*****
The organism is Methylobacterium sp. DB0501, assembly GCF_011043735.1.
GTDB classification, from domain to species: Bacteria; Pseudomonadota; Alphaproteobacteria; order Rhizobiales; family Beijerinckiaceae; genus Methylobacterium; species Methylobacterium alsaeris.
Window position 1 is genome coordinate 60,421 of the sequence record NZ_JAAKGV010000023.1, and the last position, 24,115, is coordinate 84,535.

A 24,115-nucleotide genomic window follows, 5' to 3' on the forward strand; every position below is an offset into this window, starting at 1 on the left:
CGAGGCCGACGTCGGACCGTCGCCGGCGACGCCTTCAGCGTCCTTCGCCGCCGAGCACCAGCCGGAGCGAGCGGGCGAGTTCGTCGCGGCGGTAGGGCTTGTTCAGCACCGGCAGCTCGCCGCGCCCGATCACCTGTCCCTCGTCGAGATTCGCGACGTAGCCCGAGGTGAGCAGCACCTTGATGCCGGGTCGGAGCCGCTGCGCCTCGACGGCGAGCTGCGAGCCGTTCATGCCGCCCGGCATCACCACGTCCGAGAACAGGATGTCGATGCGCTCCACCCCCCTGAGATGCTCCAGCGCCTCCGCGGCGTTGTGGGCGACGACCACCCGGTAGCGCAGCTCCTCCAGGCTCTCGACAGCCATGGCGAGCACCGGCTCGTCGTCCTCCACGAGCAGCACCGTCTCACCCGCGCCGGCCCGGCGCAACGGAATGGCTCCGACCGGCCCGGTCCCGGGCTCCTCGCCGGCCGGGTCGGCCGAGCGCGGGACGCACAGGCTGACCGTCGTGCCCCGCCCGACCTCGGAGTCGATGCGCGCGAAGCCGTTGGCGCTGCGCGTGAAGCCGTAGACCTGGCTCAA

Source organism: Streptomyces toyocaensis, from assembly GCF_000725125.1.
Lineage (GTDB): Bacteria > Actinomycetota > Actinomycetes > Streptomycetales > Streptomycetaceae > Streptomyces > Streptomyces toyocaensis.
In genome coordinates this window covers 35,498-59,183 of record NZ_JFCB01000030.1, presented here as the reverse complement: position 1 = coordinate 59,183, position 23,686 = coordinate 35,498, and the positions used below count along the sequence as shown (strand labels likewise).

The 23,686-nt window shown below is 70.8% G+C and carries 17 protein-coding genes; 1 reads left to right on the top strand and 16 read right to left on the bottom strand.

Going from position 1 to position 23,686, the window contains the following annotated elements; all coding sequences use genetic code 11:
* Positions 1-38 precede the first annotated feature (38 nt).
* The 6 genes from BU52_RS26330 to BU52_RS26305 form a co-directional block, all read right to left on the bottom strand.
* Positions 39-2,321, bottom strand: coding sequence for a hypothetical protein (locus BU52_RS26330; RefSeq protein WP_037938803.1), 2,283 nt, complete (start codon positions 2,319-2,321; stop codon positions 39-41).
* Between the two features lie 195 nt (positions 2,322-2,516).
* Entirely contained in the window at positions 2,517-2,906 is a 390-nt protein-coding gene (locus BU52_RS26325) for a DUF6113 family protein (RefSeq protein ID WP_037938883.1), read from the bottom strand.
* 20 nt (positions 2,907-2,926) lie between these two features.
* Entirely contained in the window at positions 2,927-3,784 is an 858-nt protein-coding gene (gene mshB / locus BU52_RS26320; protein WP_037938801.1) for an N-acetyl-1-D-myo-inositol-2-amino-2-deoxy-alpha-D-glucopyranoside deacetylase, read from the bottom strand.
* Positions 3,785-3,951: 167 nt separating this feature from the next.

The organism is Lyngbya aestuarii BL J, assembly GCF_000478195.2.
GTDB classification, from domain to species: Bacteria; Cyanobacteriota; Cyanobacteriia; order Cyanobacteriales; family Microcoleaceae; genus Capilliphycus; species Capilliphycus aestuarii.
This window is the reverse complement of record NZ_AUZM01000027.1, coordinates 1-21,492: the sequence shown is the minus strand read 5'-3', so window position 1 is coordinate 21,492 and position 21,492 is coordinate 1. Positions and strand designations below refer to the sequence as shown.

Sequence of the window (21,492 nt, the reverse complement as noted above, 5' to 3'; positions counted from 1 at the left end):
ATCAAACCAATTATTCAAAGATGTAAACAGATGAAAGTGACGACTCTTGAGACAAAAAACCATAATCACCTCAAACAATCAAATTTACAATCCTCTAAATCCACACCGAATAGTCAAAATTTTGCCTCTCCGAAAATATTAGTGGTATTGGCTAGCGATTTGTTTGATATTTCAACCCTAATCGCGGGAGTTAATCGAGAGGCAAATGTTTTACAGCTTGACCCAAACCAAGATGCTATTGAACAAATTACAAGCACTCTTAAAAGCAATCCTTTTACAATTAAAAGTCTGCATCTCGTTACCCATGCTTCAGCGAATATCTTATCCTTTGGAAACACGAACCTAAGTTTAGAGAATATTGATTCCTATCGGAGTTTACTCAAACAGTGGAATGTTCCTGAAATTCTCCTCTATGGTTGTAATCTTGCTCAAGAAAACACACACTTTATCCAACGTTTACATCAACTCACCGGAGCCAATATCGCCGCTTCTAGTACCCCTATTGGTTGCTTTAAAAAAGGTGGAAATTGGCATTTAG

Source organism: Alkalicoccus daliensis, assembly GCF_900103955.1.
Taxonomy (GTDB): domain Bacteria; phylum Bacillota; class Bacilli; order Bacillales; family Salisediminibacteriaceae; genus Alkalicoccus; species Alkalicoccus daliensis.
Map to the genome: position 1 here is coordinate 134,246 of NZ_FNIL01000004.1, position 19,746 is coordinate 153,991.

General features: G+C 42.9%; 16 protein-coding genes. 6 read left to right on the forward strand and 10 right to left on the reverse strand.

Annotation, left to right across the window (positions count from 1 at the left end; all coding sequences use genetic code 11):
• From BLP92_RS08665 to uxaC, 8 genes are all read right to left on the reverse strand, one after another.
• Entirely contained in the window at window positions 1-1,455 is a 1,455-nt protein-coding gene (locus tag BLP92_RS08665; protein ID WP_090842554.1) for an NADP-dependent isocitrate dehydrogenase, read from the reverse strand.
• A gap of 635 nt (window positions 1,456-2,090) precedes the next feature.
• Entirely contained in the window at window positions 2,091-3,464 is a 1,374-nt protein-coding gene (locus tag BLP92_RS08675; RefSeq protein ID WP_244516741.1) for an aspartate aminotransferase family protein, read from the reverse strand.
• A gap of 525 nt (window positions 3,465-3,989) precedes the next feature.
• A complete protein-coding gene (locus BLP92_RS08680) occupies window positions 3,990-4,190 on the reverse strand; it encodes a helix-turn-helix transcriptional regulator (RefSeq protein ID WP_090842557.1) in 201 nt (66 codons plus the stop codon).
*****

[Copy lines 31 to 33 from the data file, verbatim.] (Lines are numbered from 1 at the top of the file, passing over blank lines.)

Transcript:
• A gap of 635 nt (window positions 1,456-2,090) precedes the next feature.
• Entirely contained in the window at window positions 2,091-3,464 is a 1,374-nt protein-coding gene (locus tag BLP92_RS08675; RefSeq protein ID WP_244516741.1) for an aspartate aminotransferase family protein, read from the reverse strand.
• A gap of 525 nt (window positions 3,465-3,989) precedes the next feature.